You will receive an email about these awards with the subject line, SCHOLARSHIP OPPORTUNITY: Program Recommended Undergraduate Awards.
- Elizabeth Wright McCullough Undergraduate Scholarship in Social Work
- Gayle Gilchrist James and Richard F. Ramsay Gold Medal in Social Work
- Iain Cullen Ramsay Undergraduate Scholarship in Social Work
- Katheryn Caudron-Robinson Memorial Award
- Michelle Wickerson Memorial Award in Social Work
- Randy McKay Award
Faculty of Social Work Recognition of Excellence Awards
The following awards are open to all undergraduate (BSW) and graduate (MSW, PhD) students in the Faculty of Social Work.
The competition is announced in late February and the deadline for nominations is in late March. Nominations must be submitted to Student Services through firstname.lastname@example.org.
Awarded annually to a maximum of five students whose activities have contributed to significantly enhancing the educational experiences of students in the Faculty of Social Work. Recipients’ leadership may be formal (e.g., through involvement with student governance) or informal (e.g., through organizing social action or educational activities).
Awarded annually to a maximum of five students whose activities and achievements in practicum have been outstanding in a placement that has occurred during the current academic year. This Recognition of Excellence acknowledges that while students are intended to be learners in their practica, they may also contribute meaningfully to their clients’ (individuals, groups, families, communities, organizations) lives.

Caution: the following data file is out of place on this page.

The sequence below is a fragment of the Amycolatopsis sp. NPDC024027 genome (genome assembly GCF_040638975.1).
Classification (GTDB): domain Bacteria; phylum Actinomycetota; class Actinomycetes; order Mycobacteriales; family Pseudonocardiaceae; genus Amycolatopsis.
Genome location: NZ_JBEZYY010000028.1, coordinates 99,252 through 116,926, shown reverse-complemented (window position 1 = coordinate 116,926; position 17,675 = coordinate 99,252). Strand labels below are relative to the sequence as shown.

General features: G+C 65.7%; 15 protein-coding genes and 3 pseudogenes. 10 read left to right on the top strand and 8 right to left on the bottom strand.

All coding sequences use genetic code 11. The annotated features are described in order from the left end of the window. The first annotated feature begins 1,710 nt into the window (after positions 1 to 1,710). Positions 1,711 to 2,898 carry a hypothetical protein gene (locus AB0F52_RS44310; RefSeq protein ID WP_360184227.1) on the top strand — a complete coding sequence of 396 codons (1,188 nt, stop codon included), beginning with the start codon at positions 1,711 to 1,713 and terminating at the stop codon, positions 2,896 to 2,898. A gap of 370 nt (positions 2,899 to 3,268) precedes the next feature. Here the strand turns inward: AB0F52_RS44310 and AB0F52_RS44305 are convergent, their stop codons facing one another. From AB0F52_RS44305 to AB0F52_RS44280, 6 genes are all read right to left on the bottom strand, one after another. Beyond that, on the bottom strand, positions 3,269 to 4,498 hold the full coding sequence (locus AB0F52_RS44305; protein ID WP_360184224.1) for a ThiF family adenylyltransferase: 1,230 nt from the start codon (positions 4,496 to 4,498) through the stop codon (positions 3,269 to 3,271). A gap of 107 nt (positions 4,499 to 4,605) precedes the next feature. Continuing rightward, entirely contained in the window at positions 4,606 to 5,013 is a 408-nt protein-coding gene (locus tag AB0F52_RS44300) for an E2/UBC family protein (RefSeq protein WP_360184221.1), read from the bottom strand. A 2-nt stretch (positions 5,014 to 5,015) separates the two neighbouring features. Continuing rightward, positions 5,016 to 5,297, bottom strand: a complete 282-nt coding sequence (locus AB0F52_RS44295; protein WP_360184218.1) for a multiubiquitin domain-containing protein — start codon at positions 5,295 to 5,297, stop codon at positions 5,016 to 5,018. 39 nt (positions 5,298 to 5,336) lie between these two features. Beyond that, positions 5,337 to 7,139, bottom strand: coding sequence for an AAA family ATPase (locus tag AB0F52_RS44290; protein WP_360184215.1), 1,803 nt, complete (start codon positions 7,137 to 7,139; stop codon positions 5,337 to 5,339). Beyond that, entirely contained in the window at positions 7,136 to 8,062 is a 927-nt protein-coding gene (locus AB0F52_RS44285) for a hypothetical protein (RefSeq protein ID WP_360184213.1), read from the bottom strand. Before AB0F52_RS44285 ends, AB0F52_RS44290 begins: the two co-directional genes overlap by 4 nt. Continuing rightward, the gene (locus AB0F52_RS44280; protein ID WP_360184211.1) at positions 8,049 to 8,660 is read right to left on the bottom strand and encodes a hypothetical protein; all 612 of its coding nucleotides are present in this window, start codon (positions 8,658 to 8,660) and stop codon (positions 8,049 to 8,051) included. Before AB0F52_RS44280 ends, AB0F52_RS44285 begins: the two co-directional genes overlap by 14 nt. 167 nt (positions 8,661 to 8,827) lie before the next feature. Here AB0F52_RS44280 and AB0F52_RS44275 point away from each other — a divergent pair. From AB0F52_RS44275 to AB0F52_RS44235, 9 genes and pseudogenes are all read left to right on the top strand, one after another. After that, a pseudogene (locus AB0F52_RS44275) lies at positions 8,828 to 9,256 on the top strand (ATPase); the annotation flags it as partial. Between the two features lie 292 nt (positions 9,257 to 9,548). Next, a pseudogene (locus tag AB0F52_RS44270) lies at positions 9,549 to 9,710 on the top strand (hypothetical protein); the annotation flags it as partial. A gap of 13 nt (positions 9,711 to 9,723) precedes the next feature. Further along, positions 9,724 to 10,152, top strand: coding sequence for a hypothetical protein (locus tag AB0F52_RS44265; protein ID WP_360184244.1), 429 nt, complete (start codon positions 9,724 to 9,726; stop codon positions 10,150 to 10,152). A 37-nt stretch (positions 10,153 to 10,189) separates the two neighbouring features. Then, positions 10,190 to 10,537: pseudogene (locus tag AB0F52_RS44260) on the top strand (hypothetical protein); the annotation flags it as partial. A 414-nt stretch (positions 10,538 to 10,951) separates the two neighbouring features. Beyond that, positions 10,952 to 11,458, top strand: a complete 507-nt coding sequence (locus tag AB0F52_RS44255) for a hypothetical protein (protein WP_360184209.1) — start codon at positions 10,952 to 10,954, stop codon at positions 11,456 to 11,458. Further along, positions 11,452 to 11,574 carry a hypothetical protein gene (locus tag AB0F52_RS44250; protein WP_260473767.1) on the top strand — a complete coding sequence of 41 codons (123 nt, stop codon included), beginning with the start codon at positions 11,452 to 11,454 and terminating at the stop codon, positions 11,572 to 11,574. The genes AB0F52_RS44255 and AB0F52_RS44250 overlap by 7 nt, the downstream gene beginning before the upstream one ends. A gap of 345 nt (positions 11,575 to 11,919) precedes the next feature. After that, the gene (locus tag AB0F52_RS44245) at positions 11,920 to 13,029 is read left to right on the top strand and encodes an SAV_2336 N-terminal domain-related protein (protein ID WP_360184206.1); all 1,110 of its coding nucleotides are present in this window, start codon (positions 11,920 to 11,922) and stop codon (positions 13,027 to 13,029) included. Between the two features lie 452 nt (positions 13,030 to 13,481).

Awarded annually to a maximum of five students who demonstrate a commitment to social justice, civic engagement, and volunteerism through actions against racism, anti-Semitism or other forms of injustice.
Awarded annually to a maximum of five students whose commitment to education in social work has been demonstrated by inspirational attitudes and behaviors in class, practica, and/or relationships with other students. This award is intended to honor excellence that may not be indicated through traditional means such as grade point average or participation in formal student governance activities. Students may demonstrate outstanding personal achievement through, for example, coping with significant personal or academic challenges while in the program or inspiring other students through particularly compassionate or empowering activities.